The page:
Using the VISTA telescope from the European Southern Observatory, astronomers have uncovered something unexpected at the very heart of our galaxy. Star clusters found in Milky Way Galaxy, prompted the scientists to review their theory that all star formations at the center of our galaxy are very old.
A disk of relatively young stars has been discovered in the shadows of their elderly counterparts, thus refuting the general theory that our galaxy has exhausted all its resources needed to create new stars.
The astronomers made this stunning discovery when they were studying a cluster of variable stars, the Cepheids. In traditional astronomy, a variable Cepheid is a star that pulsates radially and it has the ability to shift its temperature and diameter in order to enhance its brightness. Through rigorous observations, scientists have discovered that such star formations have actually a very well-defined brightness period. The word Cepheid is derived from the Greek word Kepheus, a mythological figure. He has an Ethiopian King, the husband of Cassiopeia and most known as being the father of Andromeda.
Later on, the word was used to name the Delta Cephei, a star cluster situated in the Cepheus constellation. The term was first employed in 1784 by astronomer John Goodricke, the first one to discover a star of this type. By using the star’s natural brightness cycle, astronomers are able to calculate its position in space.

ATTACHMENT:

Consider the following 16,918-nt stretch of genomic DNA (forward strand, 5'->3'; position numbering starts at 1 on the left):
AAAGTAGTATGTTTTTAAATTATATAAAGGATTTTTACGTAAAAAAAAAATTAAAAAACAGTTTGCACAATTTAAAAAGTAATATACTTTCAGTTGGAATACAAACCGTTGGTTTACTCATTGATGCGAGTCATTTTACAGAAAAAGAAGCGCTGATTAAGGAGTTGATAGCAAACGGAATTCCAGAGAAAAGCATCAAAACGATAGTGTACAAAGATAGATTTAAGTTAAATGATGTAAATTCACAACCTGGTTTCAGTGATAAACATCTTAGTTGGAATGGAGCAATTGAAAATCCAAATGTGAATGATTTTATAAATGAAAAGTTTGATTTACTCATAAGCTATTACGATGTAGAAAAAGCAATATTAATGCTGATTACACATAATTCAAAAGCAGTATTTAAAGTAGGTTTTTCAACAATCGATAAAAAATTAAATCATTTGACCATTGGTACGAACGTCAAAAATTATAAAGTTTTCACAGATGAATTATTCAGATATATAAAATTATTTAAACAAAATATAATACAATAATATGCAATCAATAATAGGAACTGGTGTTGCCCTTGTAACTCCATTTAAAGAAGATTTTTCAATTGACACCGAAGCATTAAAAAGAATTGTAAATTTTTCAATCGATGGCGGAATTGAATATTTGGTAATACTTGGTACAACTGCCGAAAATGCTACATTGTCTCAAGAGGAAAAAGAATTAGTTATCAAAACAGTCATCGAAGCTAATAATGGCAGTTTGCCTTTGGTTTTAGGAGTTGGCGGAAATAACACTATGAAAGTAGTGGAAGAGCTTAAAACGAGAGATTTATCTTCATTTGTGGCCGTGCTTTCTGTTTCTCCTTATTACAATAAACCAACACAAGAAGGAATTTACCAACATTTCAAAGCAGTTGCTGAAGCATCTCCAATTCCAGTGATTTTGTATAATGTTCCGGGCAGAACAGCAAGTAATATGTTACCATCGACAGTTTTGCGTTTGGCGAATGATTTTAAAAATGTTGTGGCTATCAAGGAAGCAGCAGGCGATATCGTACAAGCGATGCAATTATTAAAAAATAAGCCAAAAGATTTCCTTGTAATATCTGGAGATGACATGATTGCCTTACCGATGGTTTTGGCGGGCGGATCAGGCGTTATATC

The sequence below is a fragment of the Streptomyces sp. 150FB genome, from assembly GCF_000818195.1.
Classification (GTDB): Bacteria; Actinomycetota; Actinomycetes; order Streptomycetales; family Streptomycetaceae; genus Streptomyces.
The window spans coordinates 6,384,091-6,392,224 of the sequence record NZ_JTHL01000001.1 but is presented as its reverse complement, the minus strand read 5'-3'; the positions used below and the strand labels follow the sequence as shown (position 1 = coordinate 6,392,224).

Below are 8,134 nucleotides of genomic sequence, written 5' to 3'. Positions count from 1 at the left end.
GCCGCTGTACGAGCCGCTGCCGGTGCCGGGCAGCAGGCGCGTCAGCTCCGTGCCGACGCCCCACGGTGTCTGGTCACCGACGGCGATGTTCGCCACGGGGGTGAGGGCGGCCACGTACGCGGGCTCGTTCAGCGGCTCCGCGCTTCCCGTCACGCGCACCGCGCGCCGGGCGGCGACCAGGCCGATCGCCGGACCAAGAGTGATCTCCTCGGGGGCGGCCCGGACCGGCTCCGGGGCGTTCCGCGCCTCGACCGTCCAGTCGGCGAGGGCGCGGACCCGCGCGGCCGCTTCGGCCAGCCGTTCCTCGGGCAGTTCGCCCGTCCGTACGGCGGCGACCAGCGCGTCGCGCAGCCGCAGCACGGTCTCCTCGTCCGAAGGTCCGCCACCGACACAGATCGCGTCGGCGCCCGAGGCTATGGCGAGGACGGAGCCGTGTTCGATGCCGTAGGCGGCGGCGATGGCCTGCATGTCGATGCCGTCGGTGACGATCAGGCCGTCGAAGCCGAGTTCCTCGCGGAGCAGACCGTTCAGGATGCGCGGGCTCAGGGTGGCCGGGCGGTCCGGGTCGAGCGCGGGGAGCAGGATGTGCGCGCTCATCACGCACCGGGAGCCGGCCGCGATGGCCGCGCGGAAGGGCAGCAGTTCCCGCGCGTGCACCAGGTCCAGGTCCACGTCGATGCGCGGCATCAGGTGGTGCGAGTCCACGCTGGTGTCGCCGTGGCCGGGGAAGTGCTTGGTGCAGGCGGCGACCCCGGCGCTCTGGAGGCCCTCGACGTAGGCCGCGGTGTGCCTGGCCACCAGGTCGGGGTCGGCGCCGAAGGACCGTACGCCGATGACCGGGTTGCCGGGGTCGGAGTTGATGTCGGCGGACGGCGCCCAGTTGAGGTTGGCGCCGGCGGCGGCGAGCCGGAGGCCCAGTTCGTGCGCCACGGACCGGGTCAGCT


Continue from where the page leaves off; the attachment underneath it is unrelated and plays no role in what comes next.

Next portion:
The Star Clusters found in Milky Way galaxy have been discovered by using the studying the infrared imagery projected by the VISTA telescope. Image taken shown that there are approximately new Cepheids and about 35 of them belong to the classical Cepheids star category. AS stated before, astronomers were unable to detect the new star clusters because they’re forming a disk around the old stars.
According to their calculations, astronomers concluded that the newly-discovered star formations are less than 100 million years old and the youngest of them seems to be approximately 25 million years old.
Dante Minniti, a co-author of the paper, said that the study is far from being over. Out of all the stars observed, only a handful of them have been catalogued and many more await out there. He also declared that thanks to the VISTA telescope, they were able to study never before seen star formations.
Scientist are still keeping tabs of the Milky Way’s core in order to discover more star formations of this type.
Image source: www.pixabay.com